2. External declaration – expressions are declared in the plugin.xml and that sometimes makes it easier to maintain them.
  3. Flexible and pluggable language. Users can leverage org.eclipse.core.expressions.definitions extension point to declare reusable expressions. Users can also leverage org.eclipse.core.expressions.propertyTesters to declare property testers that contain complex logic.

To use expression in your extension point you will need to update your extension point schema file (exsd file) to declare expression language elements. The easiest way is by referencing expression language schema:

<include schemaLocation="schema://org.eclipse.core.expressions/schema/expressionLanguage.exsd"/>

This will import all the elements so you can use them in the extension elements editor:

Expression elmeents in the extension element editorNote that you can specify any expression element as the expression root. I would recommend to using the “enablement” element as this would let you get all changes to expression languages as they appear in the subsequent Eclipse releases. Plug-in developers will see the expressions in the PDE editor after extension point definition is updated.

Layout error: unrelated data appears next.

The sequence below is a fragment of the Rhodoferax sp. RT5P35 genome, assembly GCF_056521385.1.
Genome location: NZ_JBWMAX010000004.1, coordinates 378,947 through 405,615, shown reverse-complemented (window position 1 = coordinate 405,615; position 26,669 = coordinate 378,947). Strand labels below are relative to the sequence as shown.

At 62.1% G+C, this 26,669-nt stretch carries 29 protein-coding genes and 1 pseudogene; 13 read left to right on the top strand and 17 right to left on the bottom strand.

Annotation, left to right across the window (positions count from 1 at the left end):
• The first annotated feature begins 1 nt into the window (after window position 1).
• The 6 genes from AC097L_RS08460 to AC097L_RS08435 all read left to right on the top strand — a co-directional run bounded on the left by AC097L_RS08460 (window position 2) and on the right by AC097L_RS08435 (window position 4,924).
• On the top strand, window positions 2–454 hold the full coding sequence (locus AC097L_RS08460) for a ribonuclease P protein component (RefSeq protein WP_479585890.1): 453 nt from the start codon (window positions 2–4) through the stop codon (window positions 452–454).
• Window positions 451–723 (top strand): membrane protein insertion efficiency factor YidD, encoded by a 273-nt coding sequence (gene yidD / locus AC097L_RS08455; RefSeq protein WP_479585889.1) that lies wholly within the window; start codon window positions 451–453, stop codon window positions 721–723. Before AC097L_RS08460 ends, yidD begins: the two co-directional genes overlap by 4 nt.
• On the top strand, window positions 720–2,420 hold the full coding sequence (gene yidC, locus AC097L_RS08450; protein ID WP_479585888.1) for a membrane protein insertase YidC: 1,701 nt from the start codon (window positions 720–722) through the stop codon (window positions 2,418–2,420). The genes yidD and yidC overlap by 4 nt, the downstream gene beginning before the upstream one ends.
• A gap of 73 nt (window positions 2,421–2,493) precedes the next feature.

To test the expression you will need to parse the expression:

IConfigurationElement[] children = configurationElement.getChildren("enablement");
if (children.length == 1) {
    expression = ExpressionConverter.getDefault().perform(children[0]);
}

Then you will have to create “evaluation context” and evaluate the expression. Evaluation context provides all the variables that are available to the expression – like “activeWorkbenchWindow” and others in the commands framework. You may spacify one object as a “default” (it is “project” variable in my snippet):

final EvaluationResult result = expression.evaluate(new EvaluationContext(null, project));

“result” will be one of FALSE, TRUE and NOTLOADED. NOTLOADED is mostly when the user references the propery tester from inactive plug-in and tells the framework to avoid plug-in activation to instantiate just the property tester.

After this point the user will be able to use the expressions with your extension point just the same way they are used in extension points declared by core Eclipse.

Tools for Mobile Web
Jul 27th, 2010 by Eugene Ostroukhov

We (the Symbian Foundation) proposed a new project – Tools for Mobile Web. We offer our code as a basis for this new Eclipse project and now that we released version 1.0 of our product we would like to focus on this contribution. I would like to better explain what we would like to see out of this project. We did several presentations already so there are some common questions we had to answer.

What is “mobile web”?